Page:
Can you invite someone to an engagement party but not the wedding?

September 7 | meggyfin
The Classic Vintage engagement party invitation from Minted.
The Classic Vintage engagement party invitation from Minted.

A friend offered to throw us an engagement party. Yay! Now we have to get serious about the guest list. Boo.

The problem we're having right now… Because of the venue and the hosts, there are definitely people who would be weird to not invite to the engagement party — We like them! They're pillars of this friend group! We love partying with them!

But it would be weird to invite them to the wedding — We've never spent any time alone together! It's a destination wedding, so it's a big financial ask!

If you search the internet for "can you invite someone to an engagement party and not the wedding" you'll get two answers:

  1. HELL FUCKING NO. Don't be a daft asshole.
  2. Sure. Times they are a changing, and some people have super-small weddings, or wedding very far away, and can't invite as many people as they'd like.

Overwhelmingly, though, the internet leans towards #1: Daft asshole-ness. Shit.

So we're sitting on the guest list for now. I feel like mayyyybe these would-be engagement party guests would understand. Hell, I think that I would understand! Much like being a B guest list-er, I'm just happy to get to party with friends whenever possible. But if there's a chance anyone gets confused and sad come wedding time, I don't want that.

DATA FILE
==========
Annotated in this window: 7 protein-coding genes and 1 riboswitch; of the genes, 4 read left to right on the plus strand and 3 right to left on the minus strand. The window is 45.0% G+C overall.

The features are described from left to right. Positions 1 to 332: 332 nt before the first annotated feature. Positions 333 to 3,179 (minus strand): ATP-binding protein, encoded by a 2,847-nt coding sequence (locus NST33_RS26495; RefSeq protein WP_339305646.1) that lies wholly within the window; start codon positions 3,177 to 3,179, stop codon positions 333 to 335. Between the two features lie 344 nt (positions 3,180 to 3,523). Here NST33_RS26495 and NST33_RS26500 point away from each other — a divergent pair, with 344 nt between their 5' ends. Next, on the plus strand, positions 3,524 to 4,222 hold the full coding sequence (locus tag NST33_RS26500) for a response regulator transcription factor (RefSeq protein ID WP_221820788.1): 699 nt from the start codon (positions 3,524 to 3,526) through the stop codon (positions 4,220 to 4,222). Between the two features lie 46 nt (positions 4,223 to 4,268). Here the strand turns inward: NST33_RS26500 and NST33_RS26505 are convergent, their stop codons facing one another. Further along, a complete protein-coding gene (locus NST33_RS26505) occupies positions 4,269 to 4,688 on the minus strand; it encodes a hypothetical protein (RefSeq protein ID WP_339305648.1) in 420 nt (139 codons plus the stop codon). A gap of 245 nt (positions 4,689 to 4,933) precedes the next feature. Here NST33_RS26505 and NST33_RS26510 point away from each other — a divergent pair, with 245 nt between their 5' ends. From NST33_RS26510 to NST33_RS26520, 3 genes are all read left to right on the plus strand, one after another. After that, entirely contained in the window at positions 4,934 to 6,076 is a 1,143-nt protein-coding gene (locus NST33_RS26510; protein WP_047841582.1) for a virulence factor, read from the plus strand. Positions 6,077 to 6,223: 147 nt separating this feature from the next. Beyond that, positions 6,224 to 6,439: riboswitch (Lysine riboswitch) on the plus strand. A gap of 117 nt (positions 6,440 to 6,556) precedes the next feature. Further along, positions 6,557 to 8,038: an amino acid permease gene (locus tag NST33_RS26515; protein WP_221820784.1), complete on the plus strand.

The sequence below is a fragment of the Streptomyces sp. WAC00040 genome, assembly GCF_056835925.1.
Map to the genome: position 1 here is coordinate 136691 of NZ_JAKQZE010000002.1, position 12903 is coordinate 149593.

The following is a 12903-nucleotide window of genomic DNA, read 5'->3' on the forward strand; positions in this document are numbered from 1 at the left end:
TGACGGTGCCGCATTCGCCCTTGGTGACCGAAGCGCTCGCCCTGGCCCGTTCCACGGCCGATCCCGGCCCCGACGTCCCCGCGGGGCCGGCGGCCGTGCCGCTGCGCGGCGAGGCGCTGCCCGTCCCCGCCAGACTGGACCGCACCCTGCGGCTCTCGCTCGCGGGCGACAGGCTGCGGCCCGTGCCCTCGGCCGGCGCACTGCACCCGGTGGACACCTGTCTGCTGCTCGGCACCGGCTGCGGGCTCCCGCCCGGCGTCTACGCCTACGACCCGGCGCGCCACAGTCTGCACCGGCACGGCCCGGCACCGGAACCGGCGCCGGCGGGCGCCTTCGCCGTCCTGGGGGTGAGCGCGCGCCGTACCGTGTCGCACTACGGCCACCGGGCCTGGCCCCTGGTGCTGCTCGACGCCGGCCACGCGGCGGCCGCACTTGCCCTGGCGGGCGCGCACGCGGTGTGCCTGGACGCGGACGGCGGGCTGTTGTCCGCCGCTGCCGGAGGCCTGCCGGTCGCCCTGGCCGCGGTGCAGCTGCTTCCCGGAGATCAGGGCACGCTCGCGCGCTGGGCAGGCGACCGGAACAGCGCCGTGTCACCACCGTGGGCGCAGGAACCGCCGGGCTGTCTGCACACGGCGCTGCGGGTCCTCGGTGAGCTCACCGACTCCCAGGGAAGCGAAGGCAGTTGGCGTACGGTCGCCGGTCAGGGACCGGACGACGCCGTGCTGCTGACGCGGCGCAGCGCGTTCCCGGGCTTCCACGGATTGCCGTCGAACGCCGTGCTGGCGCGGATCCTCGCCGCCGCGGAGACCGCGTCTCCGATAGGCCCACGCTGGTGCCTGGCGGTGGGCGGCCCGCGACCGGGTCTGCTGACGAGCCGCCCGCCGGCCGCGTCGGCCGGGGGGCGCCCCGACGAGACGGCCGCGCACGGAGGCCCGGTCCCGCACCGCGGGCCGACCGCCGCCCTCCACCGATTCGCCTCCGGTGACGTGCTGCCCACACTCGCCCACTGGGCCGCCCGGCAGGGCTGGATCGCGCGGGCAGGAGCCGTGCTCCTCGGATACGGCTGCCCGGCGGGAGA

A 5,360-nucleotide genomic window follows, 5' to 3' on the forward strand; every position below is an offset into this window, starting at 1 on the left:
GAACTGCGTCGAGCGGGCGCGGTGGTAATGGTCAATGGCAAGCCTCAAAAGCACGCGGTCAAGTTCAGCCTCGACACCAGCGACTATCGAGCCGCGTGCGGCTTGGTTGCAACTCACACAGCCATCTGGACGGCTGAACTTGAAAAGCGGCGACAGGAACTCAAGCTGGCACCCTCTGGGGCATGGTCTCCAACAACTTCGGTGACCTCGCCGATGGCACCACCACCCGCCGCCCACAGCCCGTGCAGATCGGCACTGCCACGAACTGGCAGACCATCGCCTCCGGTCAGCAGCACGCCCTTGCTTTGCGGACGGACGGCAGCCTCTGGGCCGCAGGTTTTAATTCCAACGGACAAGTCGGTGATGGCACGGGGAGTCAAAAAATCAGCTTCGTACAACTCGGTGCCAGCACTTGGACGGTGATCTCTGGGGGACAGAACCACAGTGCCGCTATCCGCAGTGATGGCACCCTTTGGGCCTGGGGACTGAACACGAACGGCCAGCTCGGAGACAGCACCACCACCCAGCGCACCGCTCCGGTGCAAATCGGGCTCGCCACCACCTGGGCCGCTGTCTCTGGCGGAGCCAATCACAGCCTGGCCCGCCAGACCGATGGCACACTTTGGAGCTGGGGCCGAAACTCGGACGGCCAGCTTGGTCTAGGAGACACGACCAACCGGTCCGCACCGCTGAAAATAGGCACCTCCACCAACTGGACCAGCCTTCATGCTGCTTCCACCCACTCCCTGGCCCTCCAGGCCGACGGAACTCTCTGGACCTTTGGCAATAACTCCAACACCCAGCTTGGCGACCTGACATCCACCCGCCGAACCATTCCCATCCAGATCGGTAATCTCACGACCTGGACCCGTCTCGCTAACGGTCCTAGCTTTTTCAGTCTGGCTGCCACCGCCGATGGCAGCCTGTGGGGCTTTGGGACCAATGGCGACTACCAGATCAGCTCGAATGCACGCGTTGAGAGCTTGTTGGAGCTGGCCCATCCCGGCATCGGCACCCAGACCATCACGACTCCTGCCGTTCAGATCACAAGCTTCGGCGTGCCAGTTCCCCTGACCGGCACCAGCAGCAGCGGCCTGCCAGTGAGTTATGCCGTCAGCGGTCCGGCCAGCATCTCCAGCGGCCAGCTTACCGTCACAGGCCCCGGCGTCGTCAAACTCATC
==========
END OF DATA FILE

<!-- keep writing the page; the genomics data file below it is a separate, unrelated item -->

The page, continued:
I think we'll just limit the guest list to only those that are invited to the wedding. But I ask you…

Are you inviting people to pre-wedding parties that you aren't inviting to the wedding? And would you mind it if that were done to you?

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  1. I think it depends on the party and the wedding (and the culture of where you live). Sure, an engagement party can be fun, but for many people the wedding is 'the big game'. That being said, in the age of Facebook I think you could get away with an open invite to people for a causal party and not everyone would expect to be invited to the wedding. I think it's a grey area if you send out individualized invites.
    I think people can throw parties FOR you and invite people you might not have on your list and it be ok.
    Also, if it's a destination wedding……just invite people and let them work it out. Chances are they feel the same as you and will decline your invite.

    4 agree
  2. Simultaneously, I wouldn't really be bothered if certain friends did this to me. I have friends in the 'party friends' group that do not fall into the 'intimate wedding' group.
    But also I don't think I would risk insulting one of my friends by doing this to them.